Tiffany Johnson Fitzgerald
Sen. Ron Johnson (top), Rep. Scott Fitzgerald (lower left), and Rep. Tom Tiffany (lower right)

The people who educate voters and provide technical advice have had to put aside policy work for a bigger mission: saving democracy.

Lisa Mueller would rather be advocating on behalf of the environment and helping good ideas become bills, rules, and laws. Instead, the Ellsworth resident is advocating on behalf of democracy, to ensure that there’s still a way for good ideas to become law in the first place. She’s doing this new kind of political work even as two family members battle cancer and her two adult children prepare for moves to new, faraway places. 

“I would dearly love to spend as much time as possible with my family because time is precious,” Mueller said. “But I need to divide my time because of the importance of working to save our democracy. The fact that I must spend time disabusing voters that what happened in 2020 was not fraudulent only hinders my ability to advocate for policy issues that matter to this country.”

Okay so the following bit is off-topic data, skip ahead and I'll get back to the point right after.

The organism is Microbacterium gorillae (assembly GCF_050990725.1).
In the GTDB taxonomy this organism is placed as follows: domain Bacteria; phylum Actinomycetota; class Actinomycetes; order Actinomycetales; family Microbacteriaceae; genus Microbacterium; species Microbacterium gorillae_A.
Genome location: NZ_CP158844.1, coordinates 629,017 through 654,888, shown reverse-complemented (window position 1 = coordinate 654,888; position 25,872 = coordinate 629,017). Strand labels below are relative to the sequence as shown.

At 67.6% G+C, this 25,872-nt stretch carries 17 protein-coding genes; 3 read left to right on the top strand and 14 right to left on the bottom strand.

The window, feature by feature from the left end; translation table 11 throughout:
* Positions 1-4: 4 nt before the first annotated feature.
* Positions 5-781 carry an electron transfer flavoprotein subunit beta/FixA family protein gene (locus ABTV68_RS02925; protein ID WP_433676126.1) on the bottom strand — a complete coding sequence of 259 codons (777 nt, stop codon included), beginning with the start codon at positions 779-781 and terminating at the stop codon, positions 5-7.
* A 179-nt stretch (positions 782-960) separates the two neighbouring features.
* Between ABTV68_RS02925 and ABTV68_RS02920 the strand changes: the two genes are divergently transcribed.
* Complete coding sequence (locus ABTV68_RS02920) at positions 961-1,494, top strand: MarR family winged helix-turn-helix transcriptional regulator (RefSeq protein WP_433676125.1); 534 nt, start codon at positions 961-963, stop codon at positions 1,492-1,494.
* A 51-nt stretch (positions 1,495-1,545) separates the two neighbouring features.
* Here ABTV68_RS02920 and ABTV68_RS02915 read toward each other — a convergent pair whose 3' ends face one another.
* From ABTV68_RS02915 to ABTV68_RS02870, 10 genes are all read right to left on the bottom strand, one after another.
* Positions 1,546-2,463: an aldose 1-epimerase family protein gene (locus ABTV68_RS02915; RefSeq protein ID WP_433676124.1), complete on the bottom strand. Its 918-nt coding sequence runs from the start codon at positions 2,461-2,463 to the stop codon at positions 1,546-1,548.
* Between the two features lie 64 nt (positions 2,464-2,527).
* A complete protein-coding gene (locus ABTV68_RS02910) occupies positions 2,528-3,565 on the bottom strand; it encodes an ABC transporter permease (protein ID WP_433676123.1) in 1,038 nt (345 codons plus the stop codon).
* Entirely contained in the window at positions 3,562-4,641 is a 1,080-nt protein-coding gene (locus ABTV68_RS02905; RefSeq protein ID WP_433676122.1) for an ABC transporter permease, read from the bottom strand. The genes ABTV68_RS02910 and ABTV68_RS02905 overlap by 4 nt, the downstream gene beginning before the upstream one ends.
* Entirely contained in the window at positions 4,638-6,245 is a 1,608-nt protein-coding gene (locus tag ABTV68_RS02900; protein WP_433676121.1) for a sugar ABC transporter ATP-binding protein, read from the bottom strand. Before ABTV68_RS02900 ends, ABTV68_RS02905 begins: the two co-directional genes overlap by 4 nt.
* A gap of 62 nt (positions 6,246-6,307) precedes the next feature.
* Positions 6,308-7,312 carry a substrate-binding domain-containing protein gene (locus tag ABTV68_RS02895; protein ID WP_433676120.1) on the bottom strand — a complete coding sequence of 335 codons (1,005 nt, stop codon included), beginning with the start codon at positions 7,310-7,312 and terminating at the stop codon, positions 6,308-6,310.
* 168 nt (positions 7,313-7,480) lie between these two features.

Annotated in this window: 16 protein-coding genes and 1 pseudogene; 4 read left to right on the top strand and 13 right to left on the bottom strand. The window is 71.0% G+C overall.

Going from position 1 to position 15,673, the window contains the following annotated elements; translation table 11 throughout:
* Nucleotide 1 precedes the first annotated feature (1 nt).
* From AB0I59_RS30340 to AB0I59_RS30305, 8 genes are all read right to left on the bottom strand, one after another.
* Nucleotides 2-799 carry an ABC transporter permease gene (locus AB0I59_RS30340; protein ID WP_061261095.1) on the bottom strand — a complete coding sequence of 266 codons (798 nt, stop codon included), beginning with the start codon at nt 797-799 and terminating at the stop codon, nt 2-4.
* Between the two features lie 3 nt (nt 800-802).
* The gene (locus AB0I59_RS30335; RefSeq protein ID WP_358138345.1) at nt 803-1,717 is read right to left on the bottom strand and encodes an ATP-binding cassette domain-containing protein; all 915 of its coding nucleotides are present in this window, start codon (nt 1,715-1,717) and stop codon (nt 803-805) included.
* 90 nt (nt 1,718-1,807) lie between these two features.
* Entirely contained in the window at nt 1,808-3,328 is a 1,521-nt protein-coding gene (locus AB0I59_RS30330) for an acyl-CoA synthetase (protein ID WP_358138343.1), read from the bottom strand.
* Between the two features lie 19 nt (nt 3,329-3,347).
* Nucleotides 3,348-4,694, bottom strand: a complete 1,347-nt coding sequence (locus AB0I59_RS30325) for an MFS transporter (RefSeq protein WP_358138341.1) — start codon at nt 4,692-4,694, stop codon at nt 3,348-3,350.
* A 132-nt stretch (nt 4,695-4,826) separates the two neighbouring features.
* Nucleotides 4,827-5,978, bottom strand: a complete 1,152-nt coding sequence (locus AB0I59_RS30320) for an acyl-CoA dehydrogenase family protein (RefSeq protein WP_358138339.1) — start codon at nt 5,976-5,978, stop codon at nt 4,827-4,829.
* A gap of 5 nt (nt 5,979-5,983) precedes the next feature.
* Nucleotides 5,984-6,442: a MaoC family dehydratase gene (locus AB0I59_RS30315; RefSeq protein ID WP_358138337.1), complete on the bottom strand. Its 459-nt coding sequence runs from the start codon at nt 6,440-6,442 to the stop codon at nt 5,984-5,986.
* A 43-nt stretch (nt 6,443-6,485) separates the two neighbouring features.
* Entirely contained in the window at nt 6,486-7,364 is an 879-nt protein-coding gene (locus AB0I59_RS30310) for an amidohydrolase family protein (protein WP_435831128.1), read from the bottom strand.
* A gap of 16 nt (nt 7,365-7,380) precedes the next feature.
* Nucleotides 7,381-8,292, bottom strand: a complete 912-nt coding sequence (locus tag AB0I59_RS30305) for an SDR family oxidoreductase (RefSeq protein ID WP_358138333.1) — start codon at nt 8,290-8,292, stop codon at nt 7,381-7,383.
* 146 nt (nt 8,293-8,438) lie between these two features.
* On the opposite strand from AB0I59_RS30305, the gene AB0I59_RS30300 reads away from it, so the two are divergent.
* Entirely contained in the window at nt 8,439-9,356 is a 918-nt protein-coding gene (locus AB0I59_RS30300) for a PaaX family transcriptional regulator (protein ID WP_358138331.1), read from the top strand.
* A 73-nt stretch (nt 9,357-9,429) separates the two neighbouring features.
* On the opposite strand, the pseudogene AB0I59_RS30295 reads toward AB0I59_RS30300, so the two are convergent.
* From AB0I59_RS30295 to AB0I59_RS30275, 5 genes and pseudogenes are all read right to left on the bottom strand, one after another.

Mueller is one of the plaintiffs in a lawsuit asking a court to declare Sen. Ron Johnson and US Reps. Tom Tiffany and Scott Fitzgerald in violation of the 14th Amendment’s Disqualification Clause and disallowed from appearing on ballots for reelection for their roles in undermining public trust in the 2020 presidential election and encouraging the deadly insurrection at the US Capitol on Jan. 6, 2021.

The 10 plaintiffs must first prove their standing to bring the lawsuit, showing personal harm beyond that of any other American voter. In each case, the plaintiffs are pointing to their work helping voters understand and navigate the democracy that’s been threatened by the insurrection and its continued public support. 

“I am angry that my ability to educate voting citizens is compromised,” said Dan Russler, a technical writer from Helenville. He identifies as a swing voter and said he provides evidence-based analysis on the return on investment of taxpayer dollars based on the policy decisions of elected officials. But he said he cannot be detached about assessing the pros and cons of how Johnson, Tiffany, and Fitzgerald will decide on policy matters when it’s apparent to him that they engaged in misconduct.

“I can’t use my specialized skills to aid the voting public,” said Russler.

In other words, it’s hard for democracy’s helpers to be very helpful to voters when democracy itself is in peril, as is the case now when a former president is lying about losing and encouraging efforts to wrestle control of elections away from independent oversight.

“I feel personally aggrieved by the conduct [of Johnson, Tiffany, and Fitzgerald,” said Mueller, “because I’ve literally lost years of my life pushing back on all the ways President Trump violated our country’s rights, my rights, the rights of my friends and family—along with all those who support the Big Lie that the 2020 election was stolen from him.”